Might the 2024 election be shaping up to be the most dishonest in recent history? Don’t get me wrong. I don’t mean people wilfully telling lies about things, although some undoubtedly are. I mean the mendacity of omission. The real issues, and the real facts, at best obscured and at worst withheld from the UK electorate.

Let’s start with the economy. The two main Westminster parties have concocted this new reality where no aspiration or objective can possibly be legitimate unless it is “fully costed” and you can say how it will be paid for. In a two trillion-pound economy with a myriad of moving parts this is pretty puerile stuff. Thatcher started it with the couthy “you can’t spend more than you earn” mantra. It was bollocks then. It’s bollocks now.

This is why the economic debate between the two main parties is dominated by allegations that each side has got its sums wrong and is hiding the necessity for cuts or higher taxes. So, if the Tories say they would like to phase out national insurance, Labour say they are going to cut the value of it from public spending. Likewise, if Labour promise to do something, not that there’s much of that, the Tories immediately claim they’ll be borrowing billions to do it.

This is a phoney war. And it is distracting, perhaps deliberately so, people’s attention from the main problem with UK economic policy. We know the effect of tax and spending plans over the next three years. It’s not a secret. The government published the figures alongside their last budget. And the independent Institute of Fiscal Studies says that if these financial plans don’t change then a gap emerges in the amount of money available, to fund public spending. The IFS would be the first to admits this is not an exact science, but they estimate that gap at around £18-20 billion.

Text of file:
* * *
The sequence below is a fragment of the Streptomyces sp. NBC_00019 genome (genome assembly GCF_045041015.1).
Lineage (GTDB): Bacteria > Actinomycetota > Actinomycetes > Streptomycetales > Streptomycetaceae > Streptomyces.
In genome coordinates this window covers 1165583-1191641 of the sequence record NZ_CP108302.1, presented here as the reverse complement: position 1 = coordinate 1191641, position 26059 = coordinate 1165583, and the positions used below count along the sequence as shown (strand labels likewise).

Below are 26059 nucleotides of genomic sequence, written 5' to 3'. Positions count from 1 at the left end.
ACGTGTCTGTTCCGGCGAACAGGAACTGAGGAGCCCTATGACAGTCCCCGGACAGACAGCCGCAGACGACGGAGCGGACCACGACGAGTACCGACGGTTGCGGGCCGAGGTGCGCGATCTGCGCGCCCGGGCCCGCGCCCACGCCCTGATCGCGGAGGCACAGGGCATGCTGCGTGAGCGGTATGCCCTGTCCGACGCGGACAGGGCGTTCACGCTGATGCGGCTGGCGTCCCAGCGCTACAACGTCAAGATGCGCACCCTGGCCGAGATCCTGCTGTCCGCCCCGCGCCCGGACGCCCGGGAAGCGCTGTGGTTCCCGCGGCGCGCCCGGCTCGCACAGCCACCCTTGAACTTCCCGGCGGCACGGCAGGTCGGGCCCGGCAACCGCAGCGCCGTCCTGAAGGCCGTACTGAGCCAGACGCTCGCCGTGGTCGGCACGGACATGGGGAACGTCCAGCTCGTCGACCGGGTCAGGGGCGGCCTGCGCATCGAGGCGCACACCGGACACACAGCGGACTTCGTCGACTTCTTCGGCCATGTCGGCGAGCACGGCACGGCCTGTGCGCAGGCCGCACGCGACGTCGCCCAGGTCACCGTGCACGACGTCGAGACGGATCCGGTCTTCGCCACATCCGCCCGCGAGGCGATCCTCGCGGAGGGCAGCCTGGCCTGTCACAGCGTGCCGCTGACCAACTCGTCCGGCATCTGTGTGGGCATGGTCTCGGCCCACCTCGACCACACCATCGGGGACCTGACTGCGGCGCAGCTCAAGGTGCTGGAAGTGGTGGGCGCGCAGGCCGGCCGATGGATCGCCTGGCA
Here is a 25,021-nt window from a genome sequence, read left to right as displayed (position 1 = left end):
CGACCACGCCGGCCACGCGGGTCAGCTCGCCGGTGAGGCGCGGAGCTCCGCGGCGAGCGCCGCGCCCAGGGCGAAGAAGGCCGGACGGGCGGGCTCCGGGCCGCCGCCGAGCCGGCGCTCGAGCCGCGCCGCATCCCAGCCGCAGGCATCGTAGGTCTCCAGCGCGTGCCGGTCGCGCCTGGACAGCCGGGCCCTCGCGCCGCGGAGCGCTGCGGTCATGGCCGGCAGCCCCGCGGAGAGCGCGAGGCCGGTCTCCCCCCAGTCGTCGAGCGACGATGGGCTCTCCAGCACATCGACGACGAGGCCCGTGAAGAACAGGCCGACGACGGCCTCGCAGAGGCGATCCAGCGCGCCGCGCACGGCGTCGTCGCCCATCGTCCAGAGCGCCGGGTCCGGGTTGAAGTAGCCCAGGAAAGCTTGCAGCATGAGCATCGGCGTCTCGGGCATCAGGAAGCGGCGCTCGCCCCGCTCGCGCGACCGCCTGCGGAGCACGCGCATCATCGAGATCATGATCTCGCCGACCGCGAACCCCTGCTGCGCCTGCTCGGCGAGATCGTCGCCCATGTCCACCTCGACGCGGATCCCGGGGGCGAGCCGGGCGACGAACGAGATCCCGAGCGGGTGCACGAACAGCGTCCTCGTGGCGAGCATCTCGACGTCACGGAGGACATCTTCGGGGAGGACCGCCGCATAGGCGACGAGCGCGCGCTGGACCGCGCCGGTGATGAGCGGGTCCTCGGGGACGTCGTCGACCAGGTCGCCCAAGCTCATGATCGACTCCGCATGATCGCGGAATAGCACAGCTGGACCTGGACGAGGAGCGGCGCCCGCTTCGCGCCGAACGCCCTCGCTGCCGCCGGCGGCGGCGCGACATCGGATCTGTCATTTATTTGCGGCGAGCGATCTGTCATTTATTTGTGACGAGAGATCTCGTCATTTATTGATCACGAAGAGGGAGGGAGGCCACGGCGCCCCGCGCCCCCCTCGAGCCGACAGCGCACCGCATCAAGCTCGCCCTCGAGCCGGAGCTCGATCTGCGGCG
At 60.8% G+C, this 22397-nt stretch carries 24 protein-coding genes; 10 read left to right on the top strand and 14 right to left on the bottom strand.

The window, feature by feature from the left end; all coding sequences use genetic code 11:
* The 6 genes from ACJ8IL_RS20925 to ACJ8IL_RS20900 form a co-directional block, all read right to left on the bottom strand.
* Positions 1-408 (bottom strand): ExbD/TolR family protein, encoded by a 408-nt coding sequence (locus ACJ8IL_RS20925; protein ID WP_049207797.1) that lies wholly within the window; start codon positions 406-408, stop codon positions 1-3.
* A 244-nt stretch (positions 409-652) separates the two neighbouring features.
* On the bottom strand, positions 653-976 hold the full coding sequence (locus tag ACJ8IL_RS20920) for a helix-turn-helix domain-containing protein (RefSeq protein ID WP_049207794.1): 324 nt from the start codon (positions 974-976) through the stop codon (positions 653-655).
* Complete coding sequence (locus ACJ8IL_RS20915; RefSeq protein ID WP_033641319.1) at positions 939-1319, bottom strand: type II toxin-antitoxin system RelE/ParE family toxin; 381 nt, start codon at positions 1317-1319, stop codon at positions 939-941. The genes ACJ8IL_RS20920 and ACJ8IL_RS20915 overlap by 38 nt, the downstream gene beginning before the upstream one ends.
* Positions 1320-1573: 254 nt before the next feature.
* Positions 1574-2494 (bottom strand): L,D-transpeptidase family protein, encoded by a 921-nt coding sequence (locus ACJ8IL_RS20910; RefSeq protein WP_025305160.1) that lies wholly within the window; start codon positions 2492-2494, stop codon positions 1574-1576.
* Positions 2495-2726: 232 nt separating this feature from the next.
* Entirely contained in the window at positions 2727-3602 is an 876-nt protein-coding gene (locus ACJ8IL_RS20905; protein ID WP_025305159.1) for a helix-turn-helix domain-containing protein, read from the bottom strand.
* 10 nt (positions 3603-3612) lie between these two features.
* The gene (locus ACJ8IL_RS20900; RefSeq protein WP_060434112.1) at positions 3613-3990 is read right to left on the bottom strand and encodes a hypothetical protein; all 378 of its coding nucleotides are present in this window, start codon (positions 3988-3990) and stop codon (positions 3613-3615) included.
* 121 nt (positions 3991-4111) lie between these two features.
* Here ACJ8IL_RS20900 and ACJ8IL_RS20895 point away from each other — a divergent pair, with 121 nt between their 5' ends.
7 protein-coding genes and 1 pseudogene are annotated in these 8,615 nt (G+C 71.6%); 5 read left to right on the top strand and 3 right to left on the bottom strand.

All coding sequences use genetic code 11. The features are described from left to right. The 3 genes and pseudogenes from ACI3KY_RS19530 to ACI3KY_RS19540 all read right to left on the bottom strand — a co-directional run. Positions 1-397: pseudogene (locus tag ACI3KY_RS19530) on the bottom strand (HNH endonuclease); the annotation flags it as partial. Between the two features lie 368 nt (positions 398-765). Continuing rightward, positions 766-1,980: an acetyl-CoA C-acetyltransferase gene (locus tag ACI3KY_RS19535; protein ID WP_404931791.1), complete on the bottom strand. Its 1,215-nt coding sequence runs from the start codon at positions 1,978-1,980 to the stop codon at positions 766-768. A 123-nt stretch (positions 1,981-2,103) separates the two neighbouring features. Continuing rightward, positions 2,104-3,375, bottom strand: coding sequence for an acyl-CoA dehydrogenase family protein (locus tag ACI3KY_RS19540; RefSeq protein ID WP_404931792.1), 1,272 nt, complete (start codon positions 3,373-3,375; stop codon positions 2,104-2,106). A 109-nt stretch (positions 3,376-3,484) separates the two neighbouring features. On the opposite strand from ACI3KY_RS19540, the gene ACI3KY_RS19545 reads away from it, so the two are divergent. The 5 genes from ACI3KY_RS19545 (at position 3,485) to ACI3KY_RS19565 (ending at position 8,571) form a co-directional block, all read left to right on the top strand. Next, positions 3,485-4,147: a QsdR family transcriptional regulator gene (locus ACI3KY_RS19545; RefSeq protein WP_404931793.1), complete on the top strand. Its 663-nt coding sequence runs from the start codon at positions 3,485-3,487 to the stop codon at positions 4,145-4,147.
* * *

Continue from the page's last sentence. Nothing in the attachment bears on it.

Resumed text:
So, the backdrop for this UK election is treasury plans which means cuts, in some cases severe cuts, in public budgets which pretty much everyone admits are already under too much pressure. But the most astonishing thing is that this is not a topic of argument or disagreement between Labour and the Conservatives. Labour says that they will not change Tory spending plans. And that’s before we even think about additional demands that may arise from groups of public sector workers who have seen their living standards fall and (not unreasonably) might expect an incoming Labour government do something about it.

This is a deceit upon the public. It will reap a bitter harvest. Elections ought to be times when serious questions are asked about big economic matters. Does the national debt really need to be paid down on the Tory timescale? No, it doesn’t. Should we be borrowing to fund a rapid expansion in health spending? Yes, we should. Could Britain’s three million millionaires be paying a bit more into the common good? Of course they could. Instead, we have this faux argument about whether the latest tweak has been fully costed.

It’s no better with other stuff. Take Brexit. A deliberate policy of the Westminster government delivered on the flimsiest of mandates, and against the express wishes of people in Scotland. More economic damage than Covid. Truly, the worst case of collective self-harm in history.

But people aren’t stupid. They know they were fooled once, and they want to change their minds. And yet, no Westminster party, not even the allegedly pro-European Lib-Dems will talk about it. This conspiracy of silence is really quite remarkable. Only the SNP is arguing for a European future, and we know that can only happen by having the political agency that comes with independence to make these decisions.